Tips from Scientists to Help Polar Bears

The polar bear's survival is linked to the arctic sea ice, a habitat greatly affected by climate change. Research shows, however, that it's not too late to take action to save sea ice and polar bears by greatly reducing greenhouse gas emissions.

PBI scientists have put together a list of which individual actions have the most impact. We suggest you look through these tips, find out what you're already doing—and then challenge yourself to add two or three more to help the bears. These simple steps will soon become habits and, eventually, part of a stewardship ethic that guides your daily choices and informs your everyday decisions.

Social Interactions
Home and Work
Dining Table

Social Interactions

  • Vote for political representatives who recognize that our carbon-based society isn't sustainable and who will work to establish an appropriate price for carbon; share information on these candidates with others
  • Interpret the facts about global warming to your friends and relatives
  • Encourage members of your social circles to adopt sustainable lifestyles—and lead by example
  • To help create a stewardship ethic in your community and raise awareness of how lifestyle changes can make a difference, take part in local green initiatives like planting trees, recycling drives, or bike to work days—or start your own.


  • Walk or ride a bike
  • Use public transportation
  • Drive the most fuel-efficient vehicle for your needed task and drive at the most efficient speed for your vehicle
  • Avoid drive-through businesses; don't idle for more than 10 seconds
  • Keep your car tuned up and maintain proper tire inflation
  • Support community bike lanes, no idling efforts, and mass transit options

Home & Work

  • Insulate buildings and heat/cool with efficient systems (e.g., rated by Energy Star)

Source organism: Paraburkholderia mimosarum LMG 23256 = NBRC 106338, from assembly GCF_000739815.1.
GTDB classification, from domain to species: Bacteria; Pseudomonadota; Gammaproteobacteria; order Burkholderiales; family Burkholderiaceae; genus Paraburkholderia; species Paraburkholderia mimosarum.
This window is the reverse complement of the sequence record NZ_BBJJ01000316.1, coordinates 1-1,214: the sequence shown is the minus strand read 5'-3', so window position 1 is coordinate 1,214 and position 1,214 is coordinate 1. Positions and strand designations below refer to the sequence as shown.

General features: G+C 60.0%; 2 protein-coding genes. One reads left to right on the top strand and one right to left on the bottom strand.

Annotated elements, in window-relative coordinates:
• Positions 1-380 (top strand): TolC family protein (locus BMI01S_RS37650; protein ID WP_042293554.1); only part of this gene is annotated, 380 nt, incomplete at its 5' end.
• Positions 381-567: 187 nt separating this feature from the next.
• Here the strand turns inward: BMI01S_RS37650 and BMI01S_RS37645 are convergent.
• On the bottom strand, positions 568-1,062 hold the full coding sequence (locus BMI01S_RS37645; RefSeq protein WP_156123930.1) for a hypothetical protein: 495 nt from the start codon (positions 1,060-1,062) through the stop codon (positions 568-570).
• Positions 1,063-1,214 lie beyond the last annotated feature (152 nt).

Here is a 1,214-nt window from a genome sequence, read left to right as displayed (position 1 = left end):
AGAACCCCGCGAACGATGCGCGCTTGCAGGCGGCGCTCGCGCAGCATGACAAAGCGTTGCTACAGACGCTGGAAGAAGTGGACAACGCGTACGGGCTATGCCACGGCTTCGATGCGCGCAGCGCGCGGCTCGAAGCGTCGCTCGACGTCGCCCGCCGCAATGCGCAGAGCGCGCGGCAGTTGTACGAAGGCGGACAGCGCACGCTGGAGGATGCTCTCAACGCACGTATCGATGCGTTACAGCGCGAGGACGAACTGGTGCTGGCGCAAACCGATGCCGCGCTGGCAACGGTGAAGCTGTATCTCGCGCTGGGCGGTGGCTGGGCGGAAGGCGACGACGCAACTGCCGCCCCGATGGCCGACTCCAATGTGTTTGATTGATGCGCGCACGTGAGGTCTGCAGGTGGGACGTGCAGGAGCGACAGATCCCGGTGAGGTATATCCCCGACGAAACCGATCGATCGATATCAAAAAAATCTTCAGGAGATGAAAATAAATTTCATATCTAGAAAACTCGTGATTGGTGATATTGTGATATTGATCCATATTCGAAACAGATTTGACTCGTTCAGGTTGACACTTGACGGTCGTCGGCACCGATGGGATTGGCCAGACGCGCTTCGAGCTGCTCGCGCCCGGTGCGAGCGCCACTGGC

• Generate your own power with wind or solar
  • Let your utility company know that you want to subscribe to green power
  • Use energy-efficient (e.g. Energy Star) appliances and equipment. Turn appliances off when not in use. Use low-tech methods when possible (e.g., line-dry clothes)
  • Replace light bulbs with LED bulbs (see Energy Star)
  • Use no more water than needed 

Dining Table

  • Buy and cook only what you'll eat. Don't waste food.
  • Consume foods that are minimally processed and packaged (e.g., potatoes vs. potato chips)
  • Purchase fruits and vegetables grown locally and organically on small-scale farms
  • Avoid products that result from tropical deforestation (e.g., palm oil, coffee that isn't shade-grown, South American beef)
  • Consume less meat. Eat at least three meatless meals per week.
  • Consume products like pasture-fed beef, free-range poultry, and wild salmon rather than CAFO (concentrated animal feeding operations) meats—and buy these from local farmers or fishermen when you can


  • Minimize consumption: reduce, reuse, and recycle
  • Research vendors and buy from those with sustainable business models
  • Avoid products with excess packaging
  • Buy products created closer to home: for example, if you live in the U.S. or Canada, purchase goods made in North America instead of those shipped from far away.

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